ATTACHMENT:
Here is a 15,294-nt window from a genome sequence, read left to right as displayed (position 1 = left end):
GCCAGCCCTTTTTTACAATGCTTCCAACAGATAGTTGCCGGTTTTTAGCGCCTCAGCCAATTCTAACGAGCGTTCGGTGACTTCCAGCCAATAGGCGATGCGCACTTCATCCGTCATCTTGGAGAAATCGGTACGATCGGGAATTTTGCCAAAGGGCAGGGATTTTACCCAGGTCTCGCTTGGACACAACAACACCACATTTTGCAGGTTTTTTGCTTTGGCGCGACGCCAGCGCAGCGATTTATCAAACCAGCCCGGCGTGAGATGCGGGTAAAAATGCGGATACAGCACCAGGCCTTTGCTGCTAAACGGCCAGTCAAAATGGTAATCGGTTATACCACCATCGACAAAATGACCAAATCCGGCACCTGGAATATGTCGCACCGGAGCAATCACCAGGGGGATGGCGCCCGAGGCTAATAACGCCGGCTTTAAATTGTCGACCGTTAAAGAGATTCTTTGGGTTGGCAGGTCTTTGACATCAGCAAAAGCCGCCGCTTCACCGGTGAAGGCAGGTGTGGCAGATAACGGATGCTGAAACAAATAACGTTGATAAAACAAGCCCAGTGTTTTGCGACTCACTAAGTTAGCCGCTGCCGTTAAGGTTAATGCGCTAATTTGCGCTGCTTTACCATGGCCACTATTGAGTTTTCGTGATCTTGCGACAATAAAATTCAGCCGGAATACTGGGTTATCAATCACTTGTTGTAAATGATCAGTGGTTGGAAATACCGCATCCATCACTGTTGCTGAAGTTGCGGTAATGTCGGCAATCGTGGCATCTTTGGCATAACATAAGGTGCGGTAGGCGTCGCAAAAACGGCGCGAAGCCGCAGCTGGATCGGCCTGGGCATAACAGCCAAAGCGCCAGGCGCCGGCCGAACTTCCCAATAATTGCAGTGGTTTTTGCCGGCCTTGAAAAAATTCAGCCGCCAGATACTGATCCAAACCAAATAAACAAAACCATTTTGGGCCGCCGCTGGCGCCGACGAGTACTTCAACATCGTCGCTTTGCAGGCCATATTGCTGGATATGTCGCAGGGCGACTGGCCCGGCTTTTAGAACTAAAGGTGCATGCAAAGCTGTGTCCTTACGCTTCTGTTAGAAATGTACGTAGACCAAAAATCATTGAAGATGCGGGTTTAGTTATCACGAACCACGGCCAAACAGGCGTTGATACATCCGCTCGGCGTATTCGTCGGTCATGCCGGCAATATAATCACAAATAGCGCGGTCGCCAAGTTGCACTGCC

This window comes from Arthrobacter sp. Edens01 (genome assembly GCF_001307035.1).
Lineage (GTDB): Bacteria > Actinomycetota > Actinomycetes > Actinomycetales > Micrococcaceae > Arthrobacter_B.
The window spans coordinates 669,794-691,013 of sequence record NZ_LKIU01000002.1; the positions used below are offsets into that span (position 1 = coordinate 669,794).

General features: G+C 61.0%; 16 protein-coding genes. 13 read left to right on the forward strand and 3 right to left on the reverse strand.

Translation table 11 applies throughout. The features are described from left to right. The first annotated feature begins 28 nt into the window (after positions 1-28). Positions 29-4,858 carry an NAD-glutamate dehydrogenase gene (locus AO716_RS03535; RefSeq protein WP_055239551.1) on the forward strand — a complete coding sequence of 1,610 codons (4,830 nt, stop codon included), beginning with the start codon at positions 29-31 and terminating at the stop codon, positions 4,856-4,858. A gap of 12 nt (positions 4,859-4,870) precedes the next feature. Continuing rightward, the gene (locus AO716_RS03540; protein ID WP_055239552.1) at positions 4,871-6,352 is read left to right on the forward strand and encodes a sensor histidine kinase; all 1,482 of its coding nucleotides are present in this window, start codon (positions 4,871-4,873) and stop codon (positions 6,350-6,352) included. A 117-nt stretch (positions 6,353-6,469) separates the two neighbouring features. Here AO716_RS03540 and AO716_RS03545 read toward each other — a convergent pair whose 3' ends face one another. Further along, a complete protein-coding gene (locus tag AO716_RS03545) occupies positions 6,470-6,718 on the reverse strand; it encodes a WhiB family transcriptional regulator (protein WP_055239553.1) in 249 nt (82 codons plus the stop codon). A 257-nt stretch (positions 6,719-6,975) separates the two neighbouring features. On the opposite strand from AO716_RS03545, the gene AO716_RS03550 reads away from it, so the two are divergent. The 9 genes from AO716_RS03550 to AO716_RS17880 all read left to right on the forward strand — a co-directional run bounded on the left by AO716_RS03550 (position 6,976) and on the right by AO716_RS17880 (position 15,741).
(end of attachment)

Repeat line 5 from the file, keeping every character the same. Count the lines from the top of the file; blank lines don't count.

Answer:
The window spans coordinates 669,794-691,013 of sequence record NZ_LKIU01000002.1; the positions used below are offsets into that span (position 1 = coordinate 669,794).